A defendant’s attorney’s fees are easily calculated, as defense attorneys are typically paid by an hourly rate. However, a plaintiff’s attorney is usually paid on a contingency arrangement, meaning the attorney receives an agreed-upon percentage of the amount recovered at trial as the fee. Until the decision in Couch, it was unclear how the trial court should calculate attorney fees for a plaintiff whose offer pursuant to the statute was rejected.
In Couch, the plaintiff was entitled to attorney’s fees after the jury returned a verdict greater than 125% of his prior settlement offer. The trial court determined that the fees should be awarded based on the contingency fee agreement between Couch and his attorneys – 40% of Couch’s ultimate recovery.
Instead, the Supreme Court found that the award of attorney fees could not be based solely on the contingency fee agreement. Rather, the trial court should have considered evidence of the reasonable value of the work Couch’s attorneys performed, such as evidence of the amount of hours worked and testimony regarding the hourly rate for attorneys with similar experience.
More importantly, the Supreme Court held that Couch was not entitled to recover all of his attorney fees – only the amount of fees incurred from the date of the rejection of the offer through the entry of judgment. This decision is particularly helpful for defendants. Defendants facing a potential attorney fees award for a rejected settlement offer will not necessarily be bound by the contingency agreement between the plaintiff and the attorney. Defendants also will not be responsible for all of the plaintiff’s attorney fees incurred from the very beginning of the case.
If you have any questions or would like a copy of this opinion, please let us know.
On Monday April 7, 2014 Judge Thomas Thrash of the United States District Court for the Northern District of Georgia ruled in favor of our client, National Casualty Company (“National Casualty”) in a declaratory judgment action arising out of extreme claims of teacher abuse. David Sawyer and I represent National Casualty. National Casualty Company v. Melanie Pickens, et al.
RP was a student at Hopewell Middle School in Atlanta from 2004-2007. She had been diagnosed with Down syndrome and suffered from other medical ailments. Melanie Pickens was her special education teacher. RP and her parents filed suit against Pickens asserting various state law claims and civil rights violations and alleged that Pickens had committed multiple shocking and offensive acts, such as:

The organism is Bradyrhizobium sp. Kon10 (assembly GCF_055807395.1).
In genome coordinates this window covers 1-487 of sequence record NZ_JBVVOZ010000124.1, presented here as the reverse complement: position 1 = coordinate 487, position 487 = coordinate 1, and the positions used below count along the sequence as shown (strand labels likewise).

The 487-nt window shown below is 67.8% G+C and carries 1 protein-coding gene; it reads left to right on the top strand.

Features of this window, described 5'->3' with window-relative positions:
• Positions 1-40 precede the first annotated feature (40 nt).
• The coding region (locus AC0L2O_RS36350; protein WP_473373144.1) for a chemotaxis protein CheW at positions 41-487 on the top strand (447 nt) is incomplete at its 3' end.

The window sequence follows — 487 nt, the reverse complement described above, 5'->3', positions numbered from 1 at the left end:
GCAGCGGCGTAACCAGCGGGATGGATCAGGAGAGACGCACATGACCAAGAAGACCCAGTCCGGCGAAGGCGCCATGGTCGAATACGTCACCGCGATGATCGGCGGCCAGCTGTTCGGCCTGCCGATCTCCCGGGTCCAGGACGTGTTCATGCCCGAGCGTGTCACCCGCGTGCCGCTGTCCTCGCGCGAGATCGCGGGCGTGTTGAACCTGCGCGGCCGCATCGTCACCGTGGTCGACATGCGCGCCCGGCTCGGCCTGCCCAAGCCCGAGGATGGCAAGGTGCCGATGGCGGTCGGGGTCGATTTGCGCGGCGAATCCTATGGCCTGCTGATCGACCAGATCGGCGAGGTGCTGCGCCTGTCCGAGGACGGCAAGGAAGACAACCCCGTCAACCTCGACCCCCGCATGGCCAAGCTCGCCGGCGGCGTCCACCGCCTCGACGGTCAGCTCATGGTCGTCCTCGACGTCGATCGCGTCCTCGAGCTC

- Screaming at RP and the other children on a daily basis;
- Burping in the faces of RP and the other children;
- Shaking her breasts and pressing them on the faces of RP and the other children;
- Pressing her buttocks into the faces of the faces of RP and the other children and passing gas;
- Cursing at RP and the other children;
- Often using vulgarities in front of RP and the other children;
- Spraying RP with Lysol and putting her out in the hallway after RP passed gas in class.
RP alleged that those acts were committed “with deliberate indifference towards the rights of [RP] and with specific intent to injure her.”
National Casualty was an insurer for the Professional Association for Georgia Educators and defended this lawsuit under a reservation of rights. We filed a declaratory judgment action on behalf of National Casualty seeking a ruling that, based upon the allegations of the complaint, there was no requirement that National Casualty defend or indemnify Ms. Pickens. Specifically, three exclusions in the insurance contract relieve National Casualty from any liability: the intentional acts exclusion, the criminal acts exclusion, and the sexual misconduct exclusion. Ms. Pickens did not answer the Complaint. RP opposed our motion for summary judgment on the coverage issues.
Judge Thrash restated the general principles of Georgia law which provide that an insurer’s duty to defend turns on the language of the insurance contract and the allegations of the complaint asserted against the insured. “Although the provisions of an insurance policy will be construed against the insurer when a part is susceptible of two constructions . . . if the language is unambiguous and but one reasonable construction is possible, the Court will enforce the contract as written. To excuse the duty to defend, the [lawsuit] must unambiguously exclude coverage under the policy . . . and thus, the duty to defend exists if the claim potentially comes within the policy.”